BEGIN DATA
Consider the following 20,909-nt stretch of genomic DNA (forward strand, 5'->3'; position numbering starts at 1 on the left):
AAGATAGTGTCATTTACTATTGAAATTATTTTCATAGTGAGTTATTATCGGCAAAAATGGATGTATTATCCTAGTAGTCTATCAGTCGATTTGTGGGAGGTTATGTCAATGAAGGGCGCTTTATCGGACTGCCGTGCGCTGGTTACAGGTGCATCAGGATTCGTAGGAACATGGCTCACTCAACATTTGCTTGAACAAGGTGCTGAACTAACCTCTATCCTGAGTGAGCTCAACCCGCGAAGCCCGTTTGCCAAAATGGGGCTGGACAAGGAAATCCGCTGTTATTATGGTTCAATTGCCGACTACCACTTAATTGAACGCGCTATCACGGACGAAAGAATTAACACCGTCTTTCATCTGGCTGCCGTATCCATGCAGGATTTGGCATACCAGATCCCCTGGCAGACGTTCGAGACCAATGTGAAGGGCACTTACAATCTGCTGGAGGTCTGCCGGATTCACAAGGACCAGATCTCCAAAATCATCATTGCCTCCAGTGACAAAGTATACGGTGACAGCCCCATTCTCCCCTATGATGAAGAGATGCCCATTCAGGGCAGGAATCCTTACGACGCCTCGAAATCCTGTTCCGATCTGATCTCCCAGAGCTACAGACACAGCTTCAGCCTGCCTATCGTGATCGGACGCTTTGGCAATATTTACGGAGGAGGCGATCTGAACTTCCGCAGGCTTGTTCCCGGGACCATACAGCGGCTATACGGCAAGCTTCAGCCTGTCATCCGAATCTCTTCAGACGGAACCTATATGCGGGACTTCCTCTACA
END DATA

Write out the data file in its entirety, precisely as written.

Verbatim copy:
Consider the following 20,909-nt stretch of genomic DNA (forward strand, 5'->3'; position numbering starts at 1 on the left):
AAGATAGTGTCATTTACTATTGAAATTATTTTCATAGTGAGTTATTATCGGCAAAAATGGATGTATTATCCTAGTAGTCTATCAGTCGATTTGTGGGAGGTTATGTCAATGAAGGGCGCTTTATCGGACTGCCGTGCGCTGGTTACAGGTGCATCAGGATTCGTAGGAACATGGCTCACTCAACATTTGCTTGAACAAGGTGCTGAACTAACCTCTATCCTGAGTGAGCTCAACCCGCGAAGCCCGTTTGCCAAAATGGGGCTGGACAAGGAAATCCGCTGTTATTATGGTTCAATTGCCGACTACCACTTAATTGAACGCGCTATCACGGACGAAAGAATTAACACCGTCTTTCATCTGGCTGCCGTATCCATGCAGGATTTGGCATACCAGATCCCCTGGCAGACGTTCGAGACCAATGTGAAGGGCACTTACAATCTGCTGGAGGTCTGCCGGATTCACAAGGACCAGATCTCCAAAATCATCATTGCCTCCAGTGACAAAGTATACGGTGACAGCCCCATTCTCCCCTATGATGAAGAGATGCCCATTCAGGGCAGGAATCCTTACGACGCCTCGAAATCCTGTTCCGATCTGATCTCCCAGAGCTACAGACACAGCTTCAGCCTGCCTATCGTGATCGGACGCTTTGGCAATATTTACGGAGGAGGCGATCTGAACTTCCGCAGGCTTGTTCCCGGGACCATACAGCGGCTATACGGCAAGCTTCAGCCTGTCATCCGAATCTCTTCAGACGGAACCTATATGCGGGACTTCCTCTACA